Simple Gourmet: Smoked Bear Ham

Make a ham from any big game animal. This is from a black bear.

This is my first attempt at smoking a ham, and it was easier than I thought it would be. The meat turned out well and now I’ve got a lot that’s ready to use in other meals, like soup. We’ll start by brining a big piece of meat for several days, then smoke it for several hours.

I used an entire upper rear leg from my Spring bear. All the meat on the femur. Removing the shin and extra fat on the top left a hunk of meat that’s kind of a mess. But after brining, I tied the meat up, trussed it like a roast, and this made all the difference.

After trimming and brining, the meat looks like a mess. Butcher’s twine and a little gelatin will help.

I’d like to explain how to tie the meat, but this video does a much better job. All you’ll need is some butcher’s twine.

Using a packet of unflavored gelatin is a useful took, too. It absorbs a lot of the surface moisture and makes the meat easier to tie. It also fills in the little spaces between muscles and makes the meat a little more cohesive. It’s not essential, but it is a good idea.

After it’s trussed up, this meat looks like it’s ready to cook.

What You Need


  • A big roast or whole back leg of any game animal
  • 2 gallons of water
  • 4 cups brown sugar
  • 2 cups Salt or Tender Quick
  • 1/4 cup cinnamon
  • 2 tablespoons nutmeg
  • Optional: 2 tablespoons pink salt
  • Recommended: syringe for injecting the brine


  • Unflavored gelatin (a small box is enough)
  • Butcher’s twine (I found it at Sportsman’s Warehouse)
  • Black pepper
  • Cinnamon
  • Brown sugar (optional)
  • Smoker/pellet grill

What You Do

Dissolve all the sugar, salt, cinnamon, and nutmeg in the water. You’ll probably need to use hot water, so make sure to cool it back to room temperature before adding the meat to the brine so it doesn’t cook the meat. Pour the brine into a non-reactive container (not metal because it’ll react with the salt) — maybe a tub or small bucket that’s clean. Add the meat and keep it in the fridge for at least three days, and five days if you can.

While the meat is in the fridge, mix it up and turn it over each day and use a syringe to inject the brine deeper into the thick muscles. If you don’t, then the center of the thick muscles will turn out brown or gray instead of pink. It tastes ok, but it sure looks better if you can inject it.

After at least three days, remove the meat from the brine. Pat it dry with paper towels so it cooks evenly and it’s also much easier to tie if it’s dry.

Watch this video and then tie your roast. If yours is like mine, it’s a mass of meat and tying will give it form and make it look like a ham. 

Coat generously with black pepper, cinnamon, and maybe some brown sugar.

Cover the ham completely in black pepper and cinnamon. Brown sugar is a good addition here.

Begin smoking the meat at a lower temperature and then turn up the heat to finish it off. If you’re cooking bear, mountain lion, wolf, coyote, or wild hog, use a meat thermometer to ensure the interior heat reaches 165 degrees Fahrenheit. These animals likely carry trichinosis and the proper temperature must be reached throughout the meat to make sure you don’t get sick.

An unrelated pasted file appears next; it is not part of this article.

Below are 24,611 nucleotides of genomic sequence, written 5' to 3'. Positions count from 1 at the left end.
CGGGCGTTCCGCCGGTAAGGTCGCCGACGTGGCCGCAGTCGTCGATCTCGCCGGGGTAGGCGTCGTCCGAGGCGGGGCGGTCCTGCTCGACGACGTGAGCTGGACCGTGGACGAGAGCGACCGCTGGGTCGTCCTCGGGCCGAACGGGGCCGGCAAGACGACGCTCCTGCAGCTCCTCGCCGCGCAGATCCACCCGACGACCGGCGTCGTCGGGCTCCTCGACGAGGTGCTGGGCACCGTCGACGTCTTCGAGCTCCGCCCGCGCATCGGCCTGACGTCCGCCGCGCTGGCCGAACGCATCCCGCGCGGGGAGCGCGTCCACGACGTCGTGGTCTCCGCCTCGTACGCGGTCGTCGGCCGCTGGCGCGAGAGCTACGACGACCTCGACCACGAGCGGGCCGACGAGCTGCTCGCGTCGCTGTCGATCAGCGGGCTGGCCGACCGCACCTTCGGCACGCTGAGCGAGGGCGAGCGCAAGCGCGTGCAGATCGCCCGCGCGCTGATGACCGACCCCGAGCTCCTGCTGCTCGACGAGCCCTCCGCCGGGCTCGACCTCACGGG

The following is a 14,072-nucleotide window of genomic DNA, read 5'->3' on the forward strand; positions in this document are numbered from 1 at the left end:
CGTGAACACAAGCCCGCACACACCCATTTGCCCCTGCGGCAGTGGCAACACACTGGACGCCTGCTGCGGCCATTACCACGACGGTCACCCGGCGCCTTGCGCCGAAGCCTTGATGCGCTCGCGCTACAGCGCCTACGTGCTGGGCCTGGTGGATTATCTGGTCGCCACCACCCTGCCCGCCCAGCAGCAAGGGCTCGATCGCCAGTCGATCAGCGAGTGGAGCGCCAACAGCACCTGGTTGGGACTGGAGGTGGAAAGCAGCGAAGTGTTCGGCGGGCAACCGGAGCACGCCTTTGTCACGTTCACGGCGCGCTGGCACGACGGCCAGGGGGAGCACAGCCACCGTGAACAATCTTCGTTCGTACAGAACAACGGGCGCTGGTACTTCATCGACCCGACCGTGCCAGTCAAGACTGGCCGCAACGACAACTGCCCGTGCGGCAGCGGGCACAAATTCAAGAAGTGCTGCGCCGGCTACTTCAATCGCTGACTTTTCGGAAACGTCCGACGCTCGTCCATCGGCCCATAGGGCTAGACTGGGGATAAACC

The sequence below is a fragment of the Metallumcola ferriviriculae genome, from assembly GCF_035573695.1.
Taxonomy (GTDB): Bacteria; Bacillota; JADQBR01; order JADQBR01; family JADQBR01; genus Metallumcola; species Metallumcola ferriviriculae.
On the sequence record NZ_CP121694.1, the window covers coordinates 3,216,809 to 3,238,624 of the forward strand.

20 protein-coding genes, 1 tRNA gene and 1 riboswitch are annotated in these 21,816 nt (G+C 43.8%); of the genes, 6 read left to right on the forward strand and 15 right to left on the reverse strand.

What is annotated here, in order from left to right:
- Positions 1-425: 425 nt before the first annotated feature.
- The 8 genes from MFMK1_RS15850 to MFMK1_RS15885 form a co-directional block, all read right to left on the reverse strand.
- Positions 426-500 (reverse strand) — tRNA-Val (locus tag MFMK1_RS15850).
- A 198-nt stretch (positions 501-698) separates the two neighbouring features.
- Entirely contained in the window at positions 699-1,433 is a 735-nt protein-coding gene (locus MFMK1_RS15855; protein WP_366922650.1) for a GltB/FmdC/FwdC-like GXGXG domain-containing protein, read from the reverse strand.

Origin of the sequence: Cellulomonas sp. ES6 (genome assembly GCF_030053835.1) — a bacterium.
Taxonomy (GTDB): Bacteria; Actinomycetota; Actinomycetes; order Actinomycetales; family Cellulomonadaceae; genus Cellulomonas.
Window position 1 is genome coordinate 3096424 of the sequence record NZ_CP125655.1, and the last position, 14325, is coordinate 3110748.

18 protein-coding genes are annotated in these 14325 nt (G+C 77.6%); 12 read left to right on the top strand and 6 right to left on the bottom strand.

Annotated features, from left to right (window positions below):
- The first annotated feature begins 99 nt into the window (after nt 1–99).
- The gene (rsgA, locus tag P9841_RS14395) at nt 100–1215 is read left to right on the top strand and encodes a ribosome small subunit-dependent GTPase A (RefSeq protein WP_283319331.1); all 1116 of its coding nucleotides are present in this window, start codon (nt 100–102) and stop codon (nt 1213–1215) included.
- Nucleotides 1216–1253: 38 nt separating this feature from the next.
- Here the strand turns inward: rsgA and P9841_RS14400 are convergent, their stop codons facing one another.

Adding a pan of water to the smoker may help keep it a little more moist.

Heat the smoker to about 180 degrees. Smoke the meat for at least 2 hours, depending on the size of your ham. For the big bear leg I did, I did it for four hours.

Turn the heat up to about 225, but not more than 250, until the meat reaches 165 degrees inside. Be careful to check the temperature at several points in the thickest places.

Be sure that the internal temperature reaches 165 degrees for predator and hog meats. My Camp Chef Woodwind smoker notifies me when temps are achieved.

Now cut away the string and remove the meat from the bone. Cut down to the bone and then peel it away with a knife. 

Here’s my finished ham. It was finished in about 5.5 hours.
Cut it away from the bone, and if the outer bark is thick, pull it off to use in soup.

I found that the best meat in the ham was the same as when I don’t do a ham. The eye of round was the most tender, but all of it was tasty. I pulled away the outer ‘bark’ and I’ll use it in soups and salads and scrambled eggs. 

All this meat can be served hot or chilled. If you have a food slicer, it’ll make terrific sandwich meat. Smoking is a good way to prepare a lot of meat for use later.

About the author: Levi Sim is an avid hunter, and an increasingly avid shooter. He strives to make delicious and simple recipes from the game he kills. He makes a living as a professional photographer, writer, and photography instructor. Check out his work and he’d love to connect on Instagram: @outdoorslevi

{ 1 comment… add one }
  • Mark Potter June 11, 2020, 1:43 pm

    I have heard of beininf a turkey but never heard of a ham or any cut of beef. What is the.point of Brining? What does it do?

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